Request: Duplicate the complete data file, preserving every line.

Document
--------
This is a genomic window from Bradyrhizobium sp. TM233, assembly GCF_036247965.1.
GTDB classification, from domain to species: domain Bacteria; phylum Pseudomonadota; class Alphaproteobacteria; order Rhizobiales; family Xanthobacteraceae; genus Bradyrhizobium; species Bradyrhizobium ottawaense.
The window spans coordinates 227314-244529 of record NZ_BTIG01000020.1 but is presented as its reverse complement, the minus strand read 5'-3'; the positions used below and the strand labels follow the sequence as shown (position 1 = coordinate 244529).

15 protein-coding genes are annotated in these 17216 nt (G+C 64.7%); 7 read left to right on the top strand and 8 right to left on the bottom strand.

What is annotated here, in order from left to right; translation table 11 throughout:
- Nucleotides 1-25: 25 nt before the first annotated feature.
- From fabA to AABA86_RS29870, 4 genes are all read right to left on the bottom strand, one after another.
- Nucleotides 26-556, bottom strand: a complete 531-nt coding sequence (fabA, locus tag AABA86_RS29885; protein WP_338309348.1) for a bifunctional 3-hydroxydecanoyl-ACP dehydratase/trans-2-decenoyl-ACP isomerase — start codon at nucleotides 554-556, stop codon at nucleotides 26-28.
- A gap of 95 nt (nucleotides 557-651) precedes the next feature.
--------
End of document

This is a genomic window from Bradyrhizobium sp. TM233, assembly GCF_036247965.1.
GTDB classification, from domain to species: domain Bacteria; phylum Pseudomonadota; class Alphaproteobacteria; order Rhizobiales; family Xanthobacteraceae; genus Bradyrhizobium; species Bradyrhizobium ottawaense.
The window spans coordinates 227314-244529 of record NZ_BTIG01000020.1 but is presented as its reverse complement, the minus strand read 5'-3'; the positions used below and the strand labels follow the sequence as shown (position 1 = coordinate 244529).

15 protein-coding genes are annotated in these 17216 nt (G+C 64.7%); 7 read left to right on the top strand and 8 right to left on the bottom strand.

What is annotated here, in order from left to right; translation table 11 throughout:
- Nucleotides 1-25: 25 nt before the first annotated feature.
- From fabA to AABA86_RS29870, 4 genes are all read right to left on the bottom strand, one after another.
- Nucleotides 26-556, bottom strand: a complete 531-nt coding sequence (fabA, locus tag AABA86_RS29885; protein WP_338309348.1) for a bifunctional 3-hydroxydecanoyl-ACP dehydratase/trans-2-decenoyl-ACP isomerase — start codon at nucleotides 554-556, stop codon at nucleotides 26-28.
- A gap of 95 nt (nucleotides 557-651) precedes the next feature.